Some one has to be the adult here. As a woman, why would you find it acceptable to shake your butt in a six year old's face? And where exactly was the six year old leading this woman to at the end of the video? The implication is that he was going to make her booty pop, which is not far from degradation of a minor.

Apparantly, blcaks see debasing their race as a surefire way to make money. And in the society that is all that rules. Sadly, there is always an ignorant audience will to throw a dollar at them.

I don't know if you saw, CD, but Herman Cain has taken his minstrely to another level. His video promoting his new online TV show, greces us with a toothless, loud mouth and another shuffling to banjo music and yelling 'I is coming boss' .

If we will not have respect for ourselves, how can we ask others to do so.

Anonymous said...
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chaunceydevega said...

@Comrade. Do we have to imagine? Fox News would have had a crew on their butt already.

@Madison. The girls got their chance at five minutes of shameful fame.

@Cnu. Iton is the real deal. Nice guy too. His book takes some time to get through. His central contribution there, if you had to take one thing away, is that technology has redefined the boundaries of the black public--thus his idea of the black "superpublic."

Blackness, as it always has been, is globalized. But, the distinction between private and public black spaces have been expanded and compromised in some pretty large ways. Thus, my allusion to these moments in popular culture where blackness is put on blast--in degenerate ways, thus the video above--for a worldwide audience. In turn, how does this impact how black folks see themselves?

@Sabrina. He has a bunch of slave catcher videos out. I am afraid to look at that newest one.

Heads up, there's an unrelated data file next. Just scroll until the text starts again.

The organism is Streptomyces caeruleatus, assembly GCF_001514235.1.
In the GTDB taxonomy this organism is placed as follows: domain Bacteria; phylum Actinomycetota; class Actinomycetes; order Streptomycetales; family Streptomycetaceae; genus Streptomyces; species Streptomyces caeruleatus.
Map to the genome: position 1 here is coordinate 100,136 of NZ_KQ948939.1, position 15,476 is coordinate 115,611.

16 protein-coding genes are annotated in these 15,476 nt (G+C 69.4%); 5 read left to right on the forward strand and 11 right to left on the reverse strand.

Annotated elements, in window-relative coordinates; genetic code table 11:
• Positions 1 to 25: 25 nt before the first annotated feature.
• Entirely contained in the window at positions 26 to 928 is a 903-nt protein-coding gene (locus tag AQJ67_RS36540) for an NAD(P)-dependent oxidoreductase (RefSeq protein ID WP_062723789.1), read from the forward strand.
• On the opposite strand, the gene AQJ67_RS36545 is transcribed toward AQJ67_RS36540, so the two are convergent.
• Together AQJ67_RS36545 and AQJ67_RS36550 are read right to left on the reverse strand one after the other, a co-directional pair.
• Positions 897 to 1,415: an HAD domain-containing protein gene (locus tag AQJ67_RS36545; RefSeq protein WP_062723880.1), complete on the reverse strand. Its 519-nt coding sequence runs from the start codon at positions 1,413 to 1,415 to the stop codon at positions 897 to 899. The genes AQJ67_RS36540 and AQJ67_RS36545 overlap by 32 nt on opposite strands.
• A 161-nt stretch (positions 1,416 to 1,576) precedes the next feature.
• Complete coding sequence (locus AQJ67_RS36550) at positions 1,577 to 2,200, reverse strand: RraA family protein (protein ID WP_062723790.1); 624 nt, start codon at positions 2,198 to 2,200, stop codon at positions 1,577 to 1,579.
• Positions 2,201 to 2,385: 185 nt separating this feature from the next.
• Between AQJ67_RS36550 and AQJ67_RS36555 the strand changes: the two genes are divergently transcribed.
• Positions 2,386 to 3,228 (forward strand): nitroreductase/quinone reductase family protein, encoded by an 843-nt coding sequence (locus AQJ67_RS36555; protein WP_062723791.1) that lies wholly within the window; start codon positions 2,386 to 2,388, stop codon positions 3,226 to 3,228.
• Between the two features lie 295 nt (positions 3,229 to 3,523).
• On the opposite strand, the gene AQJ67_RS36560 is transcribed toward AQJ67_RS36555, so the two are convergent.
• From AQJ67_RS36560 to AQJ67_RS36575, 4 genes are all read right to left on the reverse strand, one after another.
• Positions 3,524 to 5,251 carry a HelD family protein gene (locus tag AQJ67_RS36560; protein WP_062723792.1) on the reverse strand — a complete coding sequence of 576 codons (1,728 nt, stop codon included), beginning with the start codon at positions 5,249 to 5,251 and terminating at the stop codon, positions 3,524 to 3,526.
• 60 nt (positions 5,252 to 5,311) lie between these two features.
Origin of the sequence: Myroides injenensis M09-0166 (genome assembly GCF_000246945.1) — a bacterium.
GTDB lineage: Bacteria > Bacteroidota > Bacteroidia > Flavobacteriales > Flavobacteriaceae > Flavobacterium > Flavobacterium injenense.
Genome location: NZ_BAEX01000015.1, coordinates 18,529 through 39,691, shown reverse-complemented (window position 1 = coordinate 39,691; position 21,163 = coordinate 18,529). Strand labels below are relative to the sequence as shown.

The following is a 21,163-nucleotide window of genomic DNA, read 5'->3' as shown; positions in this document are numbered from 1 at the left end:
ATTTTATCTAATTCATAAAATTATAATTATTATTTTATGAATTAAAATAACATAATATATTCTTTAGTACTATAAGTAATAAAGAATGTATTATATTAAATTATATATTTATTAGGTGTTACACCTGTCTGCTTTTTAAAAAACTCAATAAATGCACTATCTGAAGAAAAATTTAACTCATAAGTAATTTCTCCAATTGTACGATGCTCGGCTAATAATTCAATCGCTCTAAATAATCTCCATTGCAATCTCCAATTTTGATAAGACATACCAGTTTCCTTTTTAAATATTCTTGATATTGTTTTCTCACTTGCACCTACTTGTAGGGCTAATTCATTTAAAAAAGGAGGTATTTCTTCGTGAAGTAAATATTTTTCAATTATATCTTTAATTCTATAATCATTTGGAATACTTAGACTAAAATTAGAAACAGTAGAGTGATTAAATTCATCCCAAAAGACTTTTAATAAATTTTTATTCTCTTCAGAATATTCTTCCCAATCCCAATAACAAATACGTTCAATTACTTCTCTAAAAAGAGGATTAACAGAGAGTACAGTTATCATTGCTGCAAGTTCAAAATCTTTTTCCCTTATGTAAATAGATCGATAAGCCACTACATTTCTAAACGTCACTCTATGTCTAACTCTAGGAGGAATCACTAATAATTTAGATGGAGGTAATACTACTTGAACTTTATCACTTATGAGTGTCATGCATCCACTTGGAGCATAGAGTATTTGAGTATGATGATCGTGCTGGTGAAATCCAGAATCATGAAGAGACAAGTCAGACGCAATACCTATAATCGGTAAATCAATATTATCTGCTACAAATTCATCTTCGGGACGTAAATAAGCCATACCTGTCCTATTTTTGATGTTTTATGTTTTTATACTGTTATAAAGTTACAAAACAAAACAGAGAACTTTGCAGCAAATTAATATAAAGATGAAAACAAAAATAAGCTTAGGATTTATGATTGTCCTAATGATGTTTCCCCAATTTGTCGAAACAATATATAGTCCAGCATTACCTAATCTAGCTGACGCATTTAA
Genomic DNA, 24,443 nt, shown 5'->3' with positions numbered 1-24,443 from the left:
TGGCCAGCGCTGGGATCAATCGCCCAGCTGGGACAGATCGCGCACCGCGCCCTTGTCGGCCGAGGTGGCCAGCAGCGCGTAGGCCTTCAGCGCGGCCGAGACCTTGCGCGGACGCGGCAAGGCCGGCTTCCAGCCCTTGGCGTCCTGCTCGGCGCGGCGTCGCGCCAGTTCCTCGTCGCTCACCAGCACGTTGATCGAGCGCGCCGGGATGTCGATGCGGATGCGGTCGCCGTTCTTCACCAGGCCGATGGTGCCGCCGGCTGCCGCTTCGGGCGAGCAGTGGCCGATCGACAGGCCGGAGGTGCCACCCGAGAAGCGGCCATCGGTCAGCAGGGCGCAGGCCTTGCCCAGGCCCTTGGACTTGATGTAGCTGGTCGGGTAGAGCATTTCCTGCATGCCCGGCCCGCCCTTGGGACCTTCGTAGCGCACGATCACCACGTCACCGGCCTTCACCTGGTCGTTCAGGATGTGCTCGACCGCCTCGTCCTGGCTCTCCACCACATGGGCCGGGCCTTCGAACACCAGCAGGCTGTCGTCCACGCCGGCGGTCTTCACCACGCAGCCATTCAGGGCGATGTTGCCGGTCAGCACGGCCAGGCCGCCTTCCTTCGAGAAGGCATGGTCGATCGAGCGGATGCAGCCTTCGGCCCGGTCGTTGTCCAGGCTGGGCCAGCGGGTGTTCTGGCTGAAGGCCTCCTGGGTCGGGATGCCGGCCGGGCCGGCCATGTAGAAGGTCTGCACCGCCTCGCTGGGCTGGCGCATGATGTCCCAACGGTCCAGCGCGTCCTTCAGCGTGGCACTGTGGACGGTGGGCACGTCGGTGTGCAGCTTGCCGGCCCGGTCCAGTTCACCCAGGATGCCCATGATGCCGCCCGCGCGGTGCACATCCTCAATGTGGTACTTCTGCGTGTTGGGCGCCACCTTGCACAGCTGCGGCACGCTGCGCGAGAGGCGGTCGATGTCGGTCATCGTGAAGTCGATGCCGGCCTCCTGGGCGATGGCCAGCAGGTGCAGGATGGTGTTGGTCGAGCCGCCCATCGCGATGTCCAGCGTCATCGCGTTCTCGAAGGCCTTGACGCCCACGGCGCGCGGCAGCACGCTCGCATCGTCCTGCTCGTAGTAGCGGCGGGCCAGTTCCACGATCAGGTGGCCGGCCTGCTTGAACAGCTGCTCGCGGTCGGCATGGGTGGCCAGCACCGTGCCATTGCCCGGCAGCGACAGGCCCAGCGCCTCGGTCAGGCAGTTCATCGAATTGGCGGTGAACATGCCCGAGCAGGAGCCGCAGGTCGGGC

CNu said...

His central contribution there, if you had to take one thing away, is that technology has redefined the boundaries of the black public--thus his idea of the black "superpublic."

I get it, and gather that hip-hop has been the dominant cultural trope profitably propagated via the new media (technological) channels.

Given that hip-hop and the profits it has engendered were largely and dominantly appropriated by Madison Ave. decades ago, one wonders at the inability or unwillingness of folk apart from that world to call it out and criticize it as ruthlessly as it has deserved to be criticized.

Methinkst the inherent conflict is similar to the one facing black intellectuals who aspire to becoming public intellectuals. If the desire is so strong to be a handsomely compensated part of a world engineered by others, then one is loathe to harshly critique said world(s).

What percentage of your colleagues would you estimate operate under such aspirational enthrallment?

Brotha Wolf said...

When it comes to fame and fortune, such as it is, we would become a stereotype even if that fame is temporary. It's times like this that make me wonder why I don't put a gun to my head.

The internet is furious by this video already. And the director, whom I just found out is a white guy, is making excuses. Still, what the hell were the parents of this kid thinking? Why the hell would grown-ass women shake their asses in front of this child?

I already answered my own questions (up top) which leads me to ask more: Is our dignity as black folks worth nothing compared to a few clicks or some 15-minutes of fame? Is this the case of the colonized telling us to sick to humiliating levels just to get visible? Is this the same kind of problem we see in the entertainment industry own by white males?

Ghost of Sgt. Vernon C. Waters said...

Anybody remember Sgt. Waters from "A Soldier's Story," played by the great Adolph Caesar?

Well, my inner "Sgt. Waters" came out once I viewed that nonsense. You are witnessing collective auto-destruction, in full effect. Damn.

Anonymous said...

"Is our dignity as black folks worth nothing compared to a few clicks or some 15-minutes of fame?"

It seems so.

" Is this the case of the colonized telling us to sick to humiliating levels just to get visible?"

That's the only thing that is selling. People love gawking at a train wreck.

"Is this the same kind of problem we see in the entertainment industry own by white males?"

I don't know why I'm surprised the producer is white. Why should they care if they can get someone willing to make a buck. C. R. E. A. M.